By the mid 2010s, the grey market seemed to stabilize and formalize, with the expectation that it would be dominated by larger firms with in-house research teams, like Vupen. The auction houses had failed. Smaller brokers weren’t able to compete with the trustworthiness of larger brokers, and, above that, couldn’t customize exploits like them. Rather than compete with larger firms, individual brokers integrated into their supply chains, selling to them rather than selling directly to governments. While white market bounties had significantly increased, they still couldn’t match grey market prices. It seemed that the market had consolidated into a system where, unprecedentedly, small or medium-sized civilian firms would be the primary arms manufacturers for a class of warfare. The media took notice, leading to a public conversation about the ethics of this emerging system – about whether, for example, these firms were overly-opaque and under-regulated, and how states ought to legislate them to avoid morally questionable sales. These questions became particularly important after it was reported that some of these firms had sold exploits to repressive governments, which then used them to spy on dissidents or otherwise exert social control.

Yet, in a break from expectation, the grey market seems to be decaying. While it initially seemed lucrative, a 2017 study estimates that the market’s total size topped out at only between $4-10 million – less than what many tech start-ups can raise in a single funding round. A more recent study identifies maybe two dozen firms operating globally, with that number slowly dwindling. Part of this can be attributed to vendors’ increasing skill in patching vulnerabilities, which has made it more difficult and expensive to produce new exploits, causing the market to shrink over time. Costs have also been higher than anticipated, with the in-house development system turning out to be expensive to maintain. As of 2017 the average cost to develop an exploit is $30,000 in labour alone, plus overhead costs. Exploits typically sell for $50-100k, with some going for $150-300k, and while this may seem like a respectable profit margin, complicating factors come up. As a symptom of the market’s secrecy, firms develop exploits without any prior buyer commitment, meaning that exploits often go unsold, particularly given that buyers are understandably reluctant to articulate their exact needs. Exploit development, when it exists, is now typically offered as a service within firms that provide a larger menu of services. Given negative public perception, these firms often have to consider the risk of reputational harm. No firm wants to be called a digital merchant of death, which could alienate customers who buy more profitable services.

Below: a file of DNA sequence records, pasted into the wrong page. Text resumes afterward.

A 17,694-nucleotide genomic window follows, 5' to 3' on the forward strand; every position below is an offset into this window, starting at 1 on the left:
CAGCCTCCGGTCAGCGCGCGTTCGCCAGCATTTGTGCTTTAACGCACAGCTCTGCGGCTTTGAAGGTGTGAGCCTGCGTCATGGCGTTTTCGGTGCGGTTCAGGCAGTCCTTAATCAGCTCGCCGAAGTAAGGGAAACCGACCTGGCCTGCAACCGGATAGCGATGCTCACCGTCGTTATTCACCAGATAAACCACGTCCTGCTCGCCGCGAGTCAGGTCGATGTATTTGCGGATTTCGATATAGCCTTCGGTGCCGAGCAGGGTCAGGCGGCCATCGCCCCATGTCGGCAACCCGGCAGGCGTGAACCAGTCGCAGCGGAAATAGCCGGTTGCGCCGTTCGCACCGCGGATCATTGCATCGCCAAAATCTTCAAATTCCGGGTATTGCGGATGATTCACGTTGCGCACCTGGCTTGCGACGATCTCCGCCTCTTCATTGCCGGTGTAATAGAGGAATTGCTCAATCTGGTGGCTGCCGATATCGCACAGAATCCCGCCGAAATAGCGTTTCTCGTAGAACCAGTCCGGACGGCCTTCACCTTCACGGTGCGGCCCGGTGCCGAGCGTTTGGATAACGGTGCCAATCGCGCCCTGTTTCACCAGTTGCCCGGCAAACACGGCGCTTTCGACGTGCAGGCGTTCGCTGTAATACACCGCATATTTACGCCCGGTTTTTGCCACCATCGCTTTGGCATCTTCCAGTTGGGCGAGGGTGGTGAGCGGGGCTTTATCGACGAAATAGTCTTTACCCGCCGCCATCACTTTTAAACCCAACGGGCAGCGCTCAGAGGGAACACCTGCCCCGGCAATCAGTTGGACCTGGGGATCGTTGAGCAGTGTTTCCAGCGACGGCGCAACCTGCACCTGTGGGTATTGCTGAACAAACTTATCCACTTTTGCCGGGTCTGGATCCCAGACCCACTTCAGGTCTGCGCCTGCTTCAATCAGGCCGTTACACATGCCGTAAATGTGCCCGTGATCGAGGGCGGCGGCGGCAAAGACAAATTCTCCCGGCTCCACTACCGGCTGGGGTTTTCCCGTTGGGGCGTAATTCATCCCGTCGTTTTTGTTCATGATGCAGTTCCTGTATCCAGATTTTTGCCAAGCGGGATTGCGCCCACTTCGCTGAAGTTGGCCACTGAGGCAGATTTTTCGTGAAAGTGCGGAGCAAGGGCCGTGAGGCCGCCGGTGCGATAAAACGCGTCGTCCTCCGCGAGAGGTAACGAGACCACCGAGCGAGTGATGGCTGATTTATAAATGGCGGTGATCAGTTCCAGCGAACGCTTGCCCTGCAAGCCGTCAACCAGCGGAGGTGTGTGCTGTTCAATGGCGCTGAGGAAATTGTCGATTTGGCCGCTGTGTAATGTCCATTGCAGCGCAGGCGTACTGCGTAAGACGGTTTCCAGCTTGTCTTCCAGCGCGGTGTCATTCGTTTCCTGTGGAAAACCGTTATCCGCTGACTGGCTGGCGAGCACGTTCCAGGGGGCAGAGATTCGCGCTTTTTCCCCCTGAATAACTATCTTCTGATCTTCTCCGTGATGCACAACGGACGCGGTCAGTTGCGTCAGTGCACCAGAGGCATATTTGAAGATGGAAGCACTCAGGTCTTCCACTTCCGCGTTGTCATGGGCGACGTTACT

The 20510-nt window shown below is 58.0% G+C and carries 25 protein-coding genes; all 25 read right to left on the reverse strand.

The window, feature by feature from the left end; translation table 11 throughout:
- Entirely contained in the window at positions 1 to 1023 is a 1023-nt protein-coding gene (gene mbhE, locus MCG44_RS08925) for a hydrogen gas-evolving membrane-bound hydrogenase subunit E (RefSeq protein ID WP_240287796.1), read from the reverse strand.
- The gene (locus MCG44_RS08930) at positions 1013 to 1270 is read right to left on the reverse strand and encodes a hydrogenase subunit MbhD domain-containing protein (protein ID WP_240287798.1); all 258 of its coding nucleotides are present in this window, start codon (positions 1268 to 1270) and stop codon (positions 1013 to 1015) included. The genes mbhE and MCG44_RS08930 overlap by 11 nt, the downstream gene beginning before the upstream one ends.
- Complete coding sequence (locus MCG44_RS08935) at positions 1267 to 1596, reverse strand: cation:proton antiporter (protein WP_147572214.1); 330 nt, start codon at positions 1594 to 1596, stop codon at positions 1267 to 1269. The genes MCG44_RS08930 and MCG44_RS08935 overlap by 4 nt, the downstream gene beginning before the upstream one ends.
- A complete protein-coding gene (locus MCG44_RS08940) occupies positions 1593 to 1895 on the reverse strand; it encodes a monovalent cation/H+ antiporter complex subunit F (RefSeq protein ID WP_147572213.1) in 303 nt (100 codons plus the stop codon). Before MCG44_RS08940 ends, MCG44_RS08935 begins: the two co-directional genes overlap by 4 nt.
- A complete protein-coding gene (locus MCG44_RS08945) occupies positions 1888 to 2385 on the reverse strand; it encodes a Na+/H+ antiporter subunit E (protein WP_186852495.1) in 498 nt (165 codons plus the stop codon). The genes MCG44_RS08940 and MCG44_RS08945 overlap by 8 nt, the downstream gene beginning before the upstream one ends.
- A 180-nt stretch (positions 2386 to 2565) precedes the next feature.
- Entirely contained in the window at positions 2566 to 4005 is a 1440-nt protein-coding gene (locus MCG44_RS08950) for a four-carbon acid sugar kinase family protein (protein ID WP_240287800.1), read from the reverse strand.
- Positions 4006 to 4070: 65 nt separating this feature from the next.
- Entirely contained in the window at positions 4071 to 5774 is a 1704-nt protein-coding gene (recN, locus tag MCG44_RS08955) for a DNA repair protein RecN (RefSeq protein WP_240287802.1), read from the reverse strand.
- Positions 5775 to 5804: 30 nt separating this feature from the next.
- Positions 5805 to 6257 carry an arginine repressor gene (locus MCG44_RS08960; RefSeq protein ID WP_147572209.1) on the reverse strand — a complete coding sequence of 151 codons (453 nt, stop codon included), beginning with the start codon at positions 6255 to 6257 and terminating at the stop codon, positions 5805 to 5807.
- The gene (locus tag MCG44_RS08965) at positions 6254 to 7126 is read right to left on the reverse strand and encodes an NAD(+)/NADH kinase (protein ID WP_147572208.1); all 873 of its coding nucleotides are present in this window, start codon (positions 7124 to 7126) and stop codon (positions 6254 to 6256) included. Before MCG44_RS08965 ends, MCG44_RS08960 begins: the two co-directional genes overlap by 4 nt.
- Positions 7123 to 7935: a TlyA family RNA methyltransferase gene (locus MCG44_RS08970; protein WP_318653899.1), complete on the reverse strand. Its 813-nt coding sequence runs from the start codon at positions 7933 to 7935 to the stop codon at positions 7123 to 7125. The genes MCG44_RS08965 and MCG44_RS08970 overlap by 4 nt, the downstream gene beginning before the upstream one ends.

The prevailing trend is that, given the grey market’s disappointing performance, hackers are migrating towards the white market. White market bounties are still far below black and grey market prices, but software vendors have begun establishing more robust in-house security teams, providing more stable forms of employment while furthering diminishing the space for rogue exploit development. For example, in 2014 Google launched ‘Project Zero’, a team of security analysts devoted to discovering and reporting zero-day bugs both related and unrelated to Google’s products. Even Vupen, the once-darling of the grey market, shut down in 2015 so that its founders could launch a white market replacement firm: ‘Zerodium’. Meanwhile, individual grey market brokers, such as The Grugq, are finding themselves cut out of the market a second time. Integrating themselves into larger firms’’ supply chains may have allowed them to survive longer, but, with grey market margins getting tighter, remaining players are looking to cut brokers as a redundant layer.

Featured Image: Computer code. Via Pexels.com

Disclaimer: Any views or opinions expressed in articles are solely those of the authors and do not necessarily represent the views of the NATO Association of Canada.

About Adam Zivo

Adam Zivo is a social entrepreneur, photographer, and content producer. His past clients include brands such as America's Next Top Model, Flixel, and Bell Media. He is the founder and director of LoveisLoveisLove, an LGBTQ+ arts campaign that has engaged 400,000+ people to date. Adam completed his Bachelor of Arts in Philosophy at the University of Toronto, and in 2018 will be commencing his Masters of Public Policy and Governance at The Munk School, University of Toronto. Adam maintains a broad knowledge base, but is particularly focussed on cyber and information warfare, the political use of social media, as well as larger intersections of technology and governance.